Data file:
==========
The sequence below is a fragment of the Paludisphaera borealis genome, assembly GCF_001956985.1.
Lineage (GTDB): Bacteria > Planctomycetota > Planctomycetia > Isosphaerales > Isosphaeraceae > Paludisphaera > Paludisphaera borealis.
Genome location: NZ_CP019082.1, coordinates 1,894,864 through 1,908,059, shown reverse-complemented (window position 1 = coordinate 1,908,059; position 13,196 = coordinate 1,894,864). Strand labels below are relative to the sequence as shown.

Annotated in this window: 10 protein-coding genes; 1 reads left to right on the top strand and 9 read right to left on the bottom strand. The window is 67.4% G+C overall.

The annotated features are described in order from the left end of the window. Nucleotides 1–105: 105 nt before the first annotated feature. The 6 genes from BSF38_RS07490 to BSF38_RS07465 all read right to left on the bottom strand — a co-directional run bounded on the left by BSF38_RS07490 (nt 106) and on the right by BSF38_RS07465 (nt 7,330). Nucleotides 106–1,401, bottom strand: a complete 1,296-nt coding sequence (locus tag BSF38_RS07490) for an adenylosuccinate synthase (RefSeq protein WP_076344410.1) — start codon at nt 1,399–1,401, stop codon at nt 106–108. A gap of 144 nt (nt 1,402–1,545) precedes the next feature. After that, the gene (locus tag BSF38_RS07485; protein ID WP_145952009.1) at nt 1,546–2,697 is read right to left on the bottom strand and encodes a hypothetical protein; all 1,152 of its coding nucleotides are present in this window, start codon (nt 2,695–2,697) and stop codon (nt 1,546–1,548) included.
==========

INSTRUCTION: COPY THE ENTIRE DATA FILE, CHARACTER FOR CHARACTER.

The sequence below is a fragment of the Paludisphaera borealis genome, assembly GCF_001956985.1.
Lineage (GTDB): Bacteria > Planctomycetota > Planctomycetia > Isosphaerales > Isosphaeraceae > Paludisphaera > Paludisphaera borealis.
Genome location: NZ_CP019082.1, coordinates 1,894,864 through 1,908,059, shown reverse-complemented (window position 1 = coordinate 1,908,059; position 13,196 = coordinate 1,894,864). Strand labels below are relative to the sequence as shown.

Annotated in this window: 10 protein-coding genes; 1 reads left to right on the top strand and 9 read right to left on the bottom strand. The window is 67.4% G+C overall.

The annotated features are described in order from the left end of the window. Nucleotides 1–105: 105 nt before the first annotated feature. The 6 genes from BSF38_RS07490 to BSF38_RS07465 all read right to left on the bottom strand — a co-directional run bounded on the left by BSF38_RS07490 (nt 106) and on the right by BSF38_RS07465 (nt 7,330). Nucleotides 106–1,401, bottom strand: a complete 1,296-nt coding sequence (locus tag BSF38_RS07490) for an adenylosuccinate synthase (RefSeq protein WP_076344410.1) — start codon at nt 1,399–1,401, stop codon at nt 106–108. A gap of 144 nt (nt 1,402–1,545) precedes the next feature. After that, the gene (locus tag BSF38_RS07485; protein ID WP_145952009.1) at nt 1,546–2,697 is read right to left on the bottom strand and encodes a hypothetical protein; all 1,152 of its coding nucleotides are present in this window, start codon (nt 2,695–2,697) and stop codon (nt 1,546–1,548) included.